Visual Impairments and Language Development

In the last few years, I have had more and more children on my caseload with significant vision issues.  They have some unique challenges when learning to communicate, and the research that I was able to find was scarce.  Here is some information on speech and language development from what I could find:

1. Imitation Skills: Much of how children learn language is through initiation.  Sighted babies will look at their parents and start imitating facial features.  Growing up, children will watch their parents and then re-enact it through play.  Children who are blind or have significant vision loss, don’t have the same opportunities. And while children who are blind may imitate sounds earlier than others, they take longer to attach meaning to the sounds and later words because they are unable to see what their words are referencing.  As a result, many children who are blind become echolalic. They also require more direct teaching around vocabulary than their sighted peers.

2. Classification: Classification other than size, shape, and texture can be difficult to learn and often need to be explicitly taught. 

3.  Vocabulary: Children with visual impairments need to be taught that objects with different forms still are called one word.  For example, a fried egg, an egg in its shell and an egg that is broken are all eggs.

4. Multiple Meaning Words: These can be very challenging to learn and to generalize.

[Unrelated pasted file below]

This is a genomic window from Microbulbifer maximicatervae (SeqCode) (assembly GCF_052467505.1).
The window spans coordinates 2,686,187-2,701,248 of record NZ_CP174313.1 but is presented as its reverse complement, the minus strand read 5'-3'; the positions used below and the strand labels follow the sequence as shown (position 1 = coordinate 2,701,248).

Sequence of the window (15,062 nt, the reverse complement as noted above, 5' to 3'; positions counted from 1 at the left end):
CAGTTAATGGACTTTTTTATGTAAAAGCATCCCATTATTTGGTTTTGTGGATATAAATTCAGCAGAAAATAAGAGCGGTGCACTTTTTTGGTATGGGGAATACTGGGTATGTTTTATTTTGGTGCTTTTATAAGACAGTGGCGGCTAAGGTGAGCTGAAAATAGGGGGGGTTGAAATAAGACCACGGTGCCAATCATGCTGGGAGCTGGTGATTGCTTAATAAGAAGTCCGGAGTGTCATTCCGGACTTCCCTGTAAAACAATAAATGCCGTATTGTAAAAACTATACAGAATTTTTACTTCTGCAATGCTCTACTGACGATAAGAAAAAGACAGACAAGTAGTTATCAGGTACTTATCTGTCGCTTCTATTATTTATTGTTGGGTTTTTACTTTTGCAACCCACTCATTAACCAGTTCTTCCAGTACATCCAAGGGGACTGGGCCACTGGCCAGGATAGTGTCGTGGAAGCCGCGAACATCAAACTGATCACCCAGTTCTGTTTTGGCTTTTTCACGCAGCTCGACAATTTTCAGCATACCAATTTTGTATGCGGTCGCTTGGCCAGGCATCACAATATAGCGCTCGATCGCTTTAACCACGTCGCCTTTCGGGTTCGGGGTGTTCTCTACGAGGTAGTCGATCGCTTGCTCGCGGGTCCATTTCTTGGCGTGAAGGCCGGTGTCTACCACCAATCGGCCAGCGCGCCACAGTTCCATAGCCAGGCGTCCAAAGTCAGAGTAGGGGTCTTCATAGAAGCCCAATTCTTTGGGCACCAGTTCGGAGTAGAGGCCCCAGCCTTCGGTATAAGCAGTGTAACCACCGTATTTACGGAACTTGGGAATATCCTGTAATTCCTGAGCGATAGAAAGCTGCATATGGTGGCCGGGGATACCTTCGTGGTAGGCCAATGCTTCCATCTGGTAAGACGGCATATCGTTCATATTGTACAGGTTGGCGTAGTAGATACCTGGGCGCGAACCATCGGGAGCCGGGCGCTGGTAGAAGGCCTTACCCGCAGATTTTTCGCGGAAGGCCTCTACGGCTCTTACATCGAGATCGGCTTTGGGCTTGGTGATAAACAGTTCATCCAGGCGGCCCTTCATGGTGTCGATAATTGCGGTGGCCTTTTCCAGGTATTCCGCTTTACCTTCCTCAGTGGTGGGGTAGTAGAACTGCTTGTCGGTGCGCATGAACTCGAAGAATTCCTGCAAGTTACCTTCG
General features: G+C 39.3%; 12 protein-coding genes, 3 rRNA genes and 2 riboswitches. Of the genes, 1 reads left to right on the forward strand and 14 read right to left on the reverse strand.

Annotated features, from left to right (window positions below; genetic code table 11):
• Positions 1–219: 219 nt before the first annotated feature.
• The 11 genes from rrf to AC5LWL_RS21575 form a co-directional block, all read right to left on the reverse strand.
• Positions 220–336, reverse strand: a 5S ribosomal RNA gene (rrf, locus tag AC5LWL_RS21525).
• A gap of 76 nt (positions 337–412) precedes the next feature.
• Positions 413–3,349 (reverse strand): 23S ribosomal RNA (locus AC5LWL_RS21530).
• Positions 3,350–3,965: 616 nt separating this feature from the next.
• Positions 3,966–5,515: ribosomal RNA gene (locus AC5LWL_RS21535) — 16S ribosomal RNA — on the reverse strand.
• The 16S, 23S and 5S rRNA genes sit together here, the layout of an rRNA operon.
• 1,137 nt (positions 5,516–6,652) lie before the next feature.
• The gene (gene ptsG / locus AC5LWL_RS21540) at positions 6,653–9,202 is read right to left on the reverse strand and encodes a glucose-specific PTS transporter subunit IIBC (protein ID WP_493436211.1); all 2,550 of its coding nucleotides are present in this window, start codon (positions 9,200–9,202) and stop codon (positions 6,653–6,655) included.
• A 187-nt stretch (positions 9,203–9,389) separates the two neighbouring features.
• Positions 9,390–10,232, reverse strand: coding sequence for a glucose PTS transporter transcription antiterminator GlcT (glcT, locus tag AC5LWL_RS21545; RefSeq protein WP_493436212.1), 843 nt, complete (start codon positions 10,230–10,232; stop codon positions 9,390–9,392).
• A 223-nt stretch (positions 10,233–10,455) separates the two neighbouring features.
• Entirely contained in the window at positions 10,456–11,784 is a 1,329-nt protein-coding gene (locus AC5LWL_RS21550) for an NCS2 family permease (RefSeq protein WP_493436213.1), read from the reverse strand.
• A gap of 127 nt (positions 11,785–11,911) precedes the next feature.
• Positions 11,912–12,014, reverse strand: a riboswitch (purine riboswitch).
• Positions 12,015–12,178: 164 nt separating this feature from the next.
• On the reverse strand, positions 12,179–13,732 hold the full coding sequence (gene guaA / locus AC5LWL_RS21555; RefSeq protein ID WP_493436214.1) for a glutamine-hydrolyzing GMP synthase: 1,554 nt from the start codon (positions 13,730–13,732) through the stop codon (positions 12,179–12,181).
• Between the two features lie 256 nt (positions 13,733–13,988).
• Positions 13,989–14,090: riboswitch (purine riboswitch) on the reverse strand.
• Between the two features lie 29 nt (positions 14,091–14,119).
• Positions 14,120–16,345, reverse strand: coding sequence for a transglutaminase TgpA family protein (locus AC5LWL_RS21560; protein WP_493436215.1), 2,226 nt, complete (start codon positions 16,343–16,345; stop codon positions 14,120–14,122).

5. Non-Verbal Communication and Social Language Skills: Not being able to see how a person’s behaviour effects others makes it challenging to learn social cues. They will not have access or adequate access to see or read facial expressions, and body language.  Incidental social learning does not happen as often as with children who do not have vision deficits. Skills such as how far away to be when talking, orienting your head and body towards a person you are talking with will need to be explicitly taught. 

5. Articulation delays:  Due to the lack or limited visual input, there is a higher probability that children with visual impairments will have articulation delays as compared to typically developing peers. 

While this isn’t a lot of information,  it does and has provided a basis to start to provide therapy.  If you have any useful information, articles, etc… on this topic, I would love to hear from you.

Brouwer, Kyle et al.,  (2013) SLP Services with Visual Impairments: A Qualitative Report of Practitioner Practices.  Presented at ASHA Convention. Found on ASHA’s website.
Brouwer, Kyle et al., (2015) Speech Sound–Production Deficits in Children With Visual Impairment: A Preliminary Investigation of the Nature and Prevalence of Coexisting Conditions. Contemporary Issues In CommunicatIon Science and Disorders, Volume 42 (33-46).

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